Few people loved the Florida everglades more than Nathaniel “Nat” Reed.
The late 84-year-old devoted his life to conserving an ecosystem he saw as under siege. He was a prolific environmental advocate in his work as a government aide, Everglades Foundation founder, National Geographic board member, and Endangered Species Act co-author, among his numerous other contributions to non-profit advocacy.
“It would be perfect if I could catch one last, perfect salmon before I go,” Reed's son Adrian tells the Tampa Bay Times of his father's last ruminations.
And it was, in fact, a fishing trip on which Reed sustained injuries that would lead to his death. On July 3, Reed was fishing on Canada's Grand Cascapedia River when he fell, causing head trauma. After a week in a coma, he died on July 11 in a Quebec hospital.
He spent much of his youth on Jupiter Island, an exclusive, up-scale Florida neighborhood, where he developed a love for the state's pristine ecosystems. He began his career working for his family's real estate business but would later devote his life to implementing public policy.
In 1966, a Republican named Claude Kirk ran for governor of Florida, and Reed was part of his campaign team. When Kirk won, a surprise for the then-blue state, Reed became a “dollar-a-year” environmental aide in the state administration.
During this time, Reed was largely responsible for shutting down what would have been a massive airport north of Everglades National Park. Working with Gov. Kirk, they lobbied then-President Richard Nixon to cut federal funding for the airport. Not only was it a win for the ecosystem, but it also preserved what was then the last wild home to the Florida panther.
“I think it was a sense of right and wrong,” Dan Burkhardt says of Reed's motivation to protect the Everglades. A conservationist himself, Burkhardt co-founded the conservation group Magnificent Missouri and wrote the book Florida Bay Forever, published in 2013, for which Reed supplied the afterword.
In person, Burkhardt says Reed was an “irresistible force.”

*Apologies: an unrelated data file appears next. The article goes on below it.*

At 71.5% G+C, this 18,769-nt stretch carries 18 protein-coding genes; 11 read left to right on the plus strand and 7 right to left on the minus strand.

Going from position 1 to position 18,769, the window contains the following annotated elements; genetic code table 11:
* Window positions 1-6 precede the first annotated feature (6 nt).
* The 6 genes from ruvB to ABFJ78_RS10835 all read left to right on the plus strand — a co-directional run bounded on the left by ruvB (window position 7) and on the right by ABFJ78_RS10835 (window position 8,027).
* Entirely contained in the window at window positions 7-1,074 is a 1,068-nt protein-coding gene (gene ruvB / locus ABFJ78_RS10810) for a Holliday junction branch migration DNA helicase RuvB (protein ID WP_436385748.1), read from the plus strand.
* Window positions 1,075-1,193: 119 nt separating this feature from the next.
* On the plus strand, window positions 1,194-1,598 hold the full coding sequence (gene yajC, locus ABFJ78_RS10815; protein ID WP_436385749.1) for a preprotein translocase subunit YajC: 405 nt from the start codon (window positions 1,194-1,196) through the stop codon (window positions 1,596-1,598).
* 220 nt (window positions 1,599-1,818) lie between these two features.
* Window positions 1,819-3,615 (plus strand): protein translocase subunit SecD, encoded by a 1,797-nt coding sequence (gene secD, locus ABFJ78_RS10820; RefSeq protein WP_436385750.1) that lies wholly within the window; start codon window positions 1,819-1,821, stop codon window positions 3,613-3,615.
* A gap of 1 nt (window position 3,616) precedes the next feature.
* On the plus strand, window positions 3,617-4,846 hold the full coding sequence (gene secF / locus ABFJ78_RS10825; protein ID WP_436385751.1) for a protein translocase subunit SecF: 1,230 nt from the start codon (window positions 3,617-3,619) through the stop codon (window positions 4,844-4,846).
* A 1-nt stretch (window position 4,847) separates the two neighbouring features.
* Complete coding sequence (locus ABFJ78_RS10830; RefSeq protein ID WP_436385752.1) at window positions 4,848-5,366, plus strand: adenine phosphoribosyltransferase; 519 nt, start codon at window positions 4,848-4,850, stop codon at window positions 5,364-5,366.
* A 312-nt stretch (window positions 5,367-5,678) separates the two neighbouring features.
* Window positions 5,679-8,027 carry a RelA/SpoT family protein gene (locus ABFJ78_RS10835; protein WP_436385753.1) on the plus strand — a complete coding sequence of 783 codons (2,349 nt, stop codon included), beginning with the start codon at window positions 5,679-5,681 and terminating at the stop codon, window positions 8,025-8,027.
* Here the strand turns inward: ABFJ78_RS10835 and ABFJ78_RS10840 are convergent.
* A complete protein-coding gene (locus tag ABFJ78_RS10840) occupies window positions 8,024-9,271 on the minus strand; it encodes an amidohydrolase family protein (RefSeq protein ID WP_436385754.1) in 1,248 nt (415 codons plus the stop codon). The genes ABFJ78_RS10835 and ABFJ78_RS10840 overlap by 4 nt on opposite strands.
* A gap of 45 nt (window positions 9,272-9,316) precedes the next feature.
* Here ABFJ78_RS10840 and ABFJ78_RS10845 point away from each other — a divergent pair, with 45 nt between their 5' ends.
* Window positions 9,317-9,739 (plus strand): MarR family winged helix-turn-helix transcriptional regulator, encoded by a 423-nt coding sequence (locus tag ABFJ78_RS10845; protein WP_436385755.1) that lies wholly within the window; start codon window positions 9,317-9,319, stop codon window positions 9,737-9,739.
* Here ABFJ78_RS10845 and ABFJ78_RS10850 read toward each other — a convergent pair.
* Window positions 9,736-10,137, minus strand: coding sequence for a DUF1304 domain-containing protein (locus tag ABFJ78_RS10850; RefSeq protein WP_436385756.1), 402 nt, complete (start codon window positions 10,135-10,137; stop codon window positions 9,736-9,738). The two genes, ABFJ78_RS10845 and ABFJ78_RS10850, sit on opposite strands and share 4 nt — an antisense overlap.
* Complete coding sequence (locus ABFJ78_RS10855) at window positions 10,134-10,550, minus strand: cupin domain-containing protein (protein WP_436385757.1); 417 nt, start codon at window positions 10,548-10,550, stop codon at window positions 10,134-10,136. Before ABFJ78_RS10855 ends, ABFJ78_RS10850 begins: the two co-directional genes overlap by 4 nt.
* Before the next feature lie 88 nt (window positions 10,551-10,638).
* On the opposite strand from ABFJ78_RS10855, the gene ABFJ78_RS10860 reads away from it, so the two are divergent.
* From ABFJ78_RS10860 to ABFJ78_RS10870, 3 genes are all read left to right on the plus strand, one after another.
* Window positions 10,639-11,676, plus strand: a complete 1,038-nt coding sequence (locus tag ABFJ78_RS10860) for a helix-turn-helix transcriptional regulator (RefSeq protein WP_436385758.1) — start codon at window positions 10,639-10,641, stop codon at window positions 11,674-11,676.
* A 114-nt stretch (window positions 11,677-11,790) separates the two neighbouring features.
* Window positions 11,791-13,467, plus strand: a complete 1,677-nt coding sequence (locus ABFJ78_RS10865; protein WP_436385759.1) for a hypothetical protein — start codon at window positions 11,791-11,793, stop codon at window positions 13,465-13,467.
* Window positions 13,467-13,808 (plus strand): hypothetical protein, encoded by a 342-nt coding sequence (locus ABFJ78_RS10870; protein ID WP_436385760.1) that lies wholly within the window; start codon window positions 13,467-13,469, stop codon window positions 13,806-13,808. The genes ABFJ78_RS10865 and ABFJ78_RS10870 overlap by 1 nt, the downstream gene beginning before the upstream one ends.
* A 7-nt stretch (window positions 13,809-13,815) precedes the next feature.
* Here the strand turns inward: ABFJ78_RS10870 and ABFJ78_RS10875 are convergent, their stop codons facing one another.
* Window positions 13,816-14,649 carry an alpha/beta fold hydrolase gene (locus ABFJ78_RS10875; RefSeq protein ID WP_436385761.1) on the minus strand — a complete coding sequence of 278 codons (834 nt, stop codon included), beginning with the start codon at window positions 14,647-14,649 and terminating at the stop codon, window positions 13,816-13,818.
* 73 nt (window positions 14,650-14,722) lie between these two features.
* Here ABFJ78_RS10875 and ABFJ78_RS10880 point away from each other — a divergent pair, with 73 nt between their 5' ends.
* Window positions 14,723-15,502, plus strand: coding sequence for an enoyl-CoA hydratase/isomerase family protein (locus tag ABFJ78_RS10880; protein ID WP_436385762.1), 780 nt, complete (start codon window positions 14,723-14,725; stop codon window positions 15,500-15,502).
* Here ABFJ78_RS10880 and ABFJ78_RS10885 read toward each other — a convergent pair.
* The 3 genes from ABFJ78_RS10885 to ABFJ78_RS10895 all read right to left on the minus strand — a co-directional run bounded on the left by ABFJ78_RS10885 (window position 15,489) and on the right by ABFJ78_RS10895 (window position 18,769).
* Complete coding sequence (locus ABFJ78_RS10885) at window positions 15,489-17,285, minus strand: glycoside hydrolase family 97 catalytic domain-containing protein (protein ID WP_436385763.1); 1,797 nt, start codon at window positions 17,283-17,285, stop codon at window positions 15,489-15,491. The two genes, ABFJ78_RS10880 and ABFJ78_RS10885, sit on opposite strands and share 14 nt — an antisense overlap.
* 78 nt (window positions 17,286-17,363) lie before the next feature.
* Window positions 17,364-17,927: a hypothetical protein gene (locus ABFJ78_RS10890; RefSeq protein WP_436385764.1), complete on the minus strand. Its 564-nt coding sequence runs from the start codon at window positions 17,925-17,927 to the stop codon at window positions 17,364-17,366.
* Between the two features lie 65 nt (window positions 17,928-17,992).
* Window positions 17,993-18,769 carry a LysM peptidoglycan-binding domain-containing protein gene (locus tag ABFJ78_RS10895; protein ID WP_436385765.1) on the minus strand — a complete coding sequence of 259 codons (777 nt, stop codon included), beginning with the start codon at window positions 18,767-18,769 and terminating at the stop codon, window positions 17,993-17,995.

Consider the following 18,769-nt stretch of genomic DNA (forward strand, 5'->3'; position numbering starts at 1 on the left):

“Once he got to the podium to talk about the Everglades, you could not stop him,” he says. “He was able to talk in an almost lyrical way about the Everglades.”
Burkhardt says Reed also saw the Everglades as a microcosm for the environmental issues playing out on a national stage. Once in the real estate business himself, he saw human development as laying siege to the unique ecosystem that instilled his love of nature.
While working as the deputy secretary for the Department of the Interior, Reed co-authored the Endangered Species Act. The landmark legislation created a regulatory framework to protect species at risk of extinction. The act allowed the government to restrict major economic activities like trade and development.
Despite his successes, Reed was never content to stop fighting for the environment he loved.
In his afterward for Florida Bay Forever, he lamented the fertilizers, chemicals, and sewage polluting Florida's lakes and rivers and called for more government intervention.
“It can be accomplished by sound science and adequate annual funding,” he wrote.
Twenty million people live in Florida today, and they'll continue to grapple with environmental issues like climate change and rising sea levels. Those who knew Reed say the state has lost one of its most dedicated environmental advocates.
“He canoed and kayaked in it. He fished in it. He waded in it,” Burkhardt says of Reed's life in the Florida Everglades. “He lived in it.”